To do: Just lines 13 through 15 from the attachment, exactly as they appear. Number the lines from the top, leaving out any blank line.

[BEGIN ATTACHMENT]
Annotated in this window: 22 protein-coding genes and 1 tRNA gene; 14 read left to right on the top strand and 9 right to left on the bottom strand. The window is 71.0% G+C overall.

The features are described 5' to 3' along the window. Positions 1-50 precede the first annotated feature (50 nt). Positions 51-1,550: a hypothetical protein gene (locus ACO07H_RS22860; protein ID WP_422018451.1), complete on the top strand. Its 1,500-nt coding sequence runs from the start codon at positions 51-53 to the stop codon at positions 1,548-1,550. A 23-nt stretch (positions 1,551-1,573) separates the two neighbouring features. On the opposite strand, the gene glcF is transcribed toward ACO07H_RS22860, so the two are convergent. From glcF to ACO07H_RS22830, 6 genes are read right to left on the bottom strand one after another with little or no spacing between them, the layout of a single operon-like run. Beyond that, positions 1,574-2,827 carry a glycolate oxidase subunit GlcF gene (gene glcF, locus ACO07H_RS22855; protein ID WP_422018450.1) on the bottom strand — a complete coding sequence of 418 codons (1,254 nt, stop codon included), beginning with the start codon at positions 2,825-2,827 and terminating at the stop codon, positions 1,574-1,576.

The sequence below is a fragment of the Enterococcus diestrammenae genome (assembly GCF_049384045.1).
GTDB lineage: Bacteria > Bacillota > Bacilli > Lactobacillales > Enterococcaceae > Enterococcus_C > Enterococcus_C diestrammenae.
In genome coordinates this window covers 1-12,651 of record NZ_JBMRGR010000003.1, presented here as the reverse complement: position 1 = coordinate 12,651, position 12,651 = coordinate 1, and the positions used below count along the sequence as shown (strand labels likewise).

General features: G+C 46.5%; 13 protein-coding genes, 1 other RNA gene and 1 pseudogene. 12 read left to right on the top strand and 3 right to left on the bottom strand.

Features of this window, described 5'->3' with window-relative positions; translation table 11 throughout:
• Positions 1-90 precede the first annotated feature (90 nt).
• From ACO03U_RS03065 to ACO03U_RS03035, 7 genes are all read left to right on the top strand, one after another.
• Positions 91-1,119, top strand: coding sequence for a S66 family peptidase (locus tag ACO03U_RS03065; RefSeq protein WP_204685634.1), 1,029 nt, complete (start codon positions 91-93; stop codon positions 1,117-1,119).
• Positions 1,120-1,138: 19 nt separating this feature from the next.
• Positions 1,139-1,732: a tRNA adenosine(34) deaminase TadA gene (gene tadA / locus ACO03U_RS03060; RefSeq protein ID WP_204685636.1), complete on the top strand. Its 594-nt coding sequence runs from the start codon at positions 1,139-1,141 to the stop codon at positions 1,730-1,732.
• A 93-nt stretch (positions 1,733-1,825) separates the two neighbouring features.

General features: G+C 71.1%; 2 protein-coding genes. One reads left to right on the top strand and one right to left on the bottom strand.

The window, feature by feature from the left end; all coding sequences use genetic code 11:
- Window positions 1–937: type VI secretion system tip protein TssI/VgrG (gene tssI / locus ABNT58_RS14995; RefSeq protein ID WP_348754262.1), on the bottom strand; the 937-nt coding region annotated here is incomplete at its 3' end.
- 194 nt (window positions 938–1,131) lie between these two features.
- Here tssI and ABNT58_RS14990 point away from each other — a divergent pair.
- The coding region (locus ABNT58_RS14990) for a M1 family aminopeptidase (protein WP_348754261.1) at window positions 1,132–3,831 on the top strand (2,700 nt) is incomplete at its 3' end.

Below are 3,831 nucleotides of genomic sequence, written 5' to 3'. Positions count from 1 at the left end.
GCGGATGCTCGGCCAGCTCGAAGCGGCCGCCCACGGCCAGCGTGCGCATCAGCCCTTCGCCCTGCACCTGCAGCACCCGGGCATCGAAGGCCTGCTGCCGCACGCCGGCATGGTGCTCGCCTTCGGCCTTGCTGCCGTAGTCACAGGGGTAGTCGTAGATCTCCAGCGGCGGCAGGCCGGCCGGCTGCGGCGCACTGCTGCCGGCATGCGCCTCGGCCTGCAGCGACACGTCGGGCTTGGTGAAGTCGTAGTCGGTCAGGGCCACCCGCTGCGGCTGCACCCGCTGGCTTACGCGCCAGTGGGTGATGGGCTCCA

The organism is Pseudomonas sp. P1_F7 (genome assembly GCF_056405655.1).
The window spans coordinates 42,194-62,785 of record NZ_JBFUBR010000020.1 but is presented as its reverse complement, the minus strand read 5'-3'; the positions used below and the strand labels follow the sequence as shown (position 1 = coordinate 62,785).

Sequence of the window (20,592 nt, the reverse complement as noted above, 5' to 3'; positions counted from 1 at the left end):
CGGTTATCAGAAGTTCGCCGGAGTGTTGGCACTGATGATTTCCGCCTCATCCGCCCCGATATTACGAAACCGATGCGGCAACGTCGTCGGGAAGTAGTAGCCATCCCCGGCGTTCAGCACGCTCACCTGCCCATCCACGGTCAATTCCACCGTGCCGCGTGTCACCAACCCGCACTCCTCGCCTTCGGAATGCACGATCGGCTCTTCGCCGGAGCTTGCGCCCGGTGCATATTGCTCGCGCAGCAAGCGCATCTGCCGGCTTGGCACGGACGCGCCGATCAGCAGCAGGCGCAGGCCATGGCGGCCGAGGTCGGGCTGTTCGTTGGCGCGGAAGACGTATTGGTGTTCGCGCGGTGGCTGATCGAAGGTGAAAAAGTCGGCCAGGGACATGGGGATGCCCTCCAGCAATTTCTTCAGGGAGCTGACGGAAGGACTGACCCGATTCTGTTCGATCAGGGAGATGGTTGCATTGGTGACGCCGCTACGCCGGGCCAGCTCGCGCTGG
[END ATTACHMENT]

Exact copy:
• A 93-nt stretch (positions 1,733-1,825) separates the two neighbouring features.

General features: G+C 71.1%; 2 protein-coding genes. One reads left to right on the top strand and one right to left on the bottom strand.

The window, feature by feature from the left end; all coding sequences use genetic code 11: